Friday Fish First Week of Lent

 I have just a few catches in the Net today seeing as how we are supposed to be 

fasting, but there's still plenty of flesh on these to nourish us.

The Summons
Words: John L. Bell and Graham Maule,


 Pope Benedict's Lenten message to us all here
                                      focuses on this passage from Hebrews :
“Let us be concerned for each other,
to stir a response in love and good works” (Heb 10:24)

  He says that often we can have great "indifference and disinterest born of selfishness and masked as a respect for 'privacy.'" In the end, though, we cannot "pass by" the troubled; we are summoned to them. We belong to one another. 

 So much suffering in our world stems from forgetting we all belong together!

Listening to the world news today and its endless strife of war and conflict in so many parts of the world I'm also aware that Jesus said I want mercy, not sacrifice.

Etty Hillesum, less famous than her contemporary, Anne Frank, lived a short life of great courage. She was born in 1914 in the Netherlands to a Dutch father and a Russian mother. She studied law, Slavic languages, and psychology. 

Hungry for knowledge, she cut down on food in order to buy books. She went voluntarily to the Westerbork camp to help fellow Jews interned by the Nazis.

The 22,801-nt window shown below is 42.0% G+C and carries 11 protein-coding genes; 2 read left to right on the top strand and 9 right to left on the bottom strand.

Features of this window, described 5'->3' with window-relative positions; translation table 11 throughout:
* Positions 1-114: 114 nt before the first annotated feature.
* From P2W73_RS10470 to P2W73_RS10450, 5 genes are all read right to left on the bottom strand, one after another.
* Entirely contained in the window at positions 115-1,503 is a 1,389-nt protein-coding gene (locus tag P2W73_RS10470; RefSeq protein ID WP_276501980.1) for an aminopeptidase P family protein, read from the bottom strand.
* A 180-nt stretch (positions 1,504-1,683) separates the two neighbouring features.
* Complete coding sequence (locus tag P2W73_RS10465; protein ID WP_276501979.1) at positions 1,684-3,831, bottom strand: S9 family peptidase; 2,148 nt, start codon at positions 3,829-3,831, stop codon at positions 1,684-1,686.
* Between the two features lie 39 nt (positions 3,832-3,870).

Her letters detail her experiences; her more meditative diary focuses on issues of faith. She died at Auschwitz in 1943.

In his book, Eleven Modern Mystics, Victor M. Parachin includes the following quotes by Etty Hillesum:

I do believe it is possible to create, even without ever writing a word or painting a picture, by simply moulding one's inner life. And that too is a deed.

We have to fight them daily, like fleas, those many small worries about the morrow, for they sap our energies.

Ultimately, we have just one moral duty: to reclaim large areas of peace in ourselves, more and more peace, and to reflect it towards others. 

And the more peace there is in us, the more peace there will be in our troubled world.

The externals are simply so many props; everything we need is within us.
Suffering has always been with us, does it really matter in what form it comes? All that matters is how we bear it and how we fit it into our lives.

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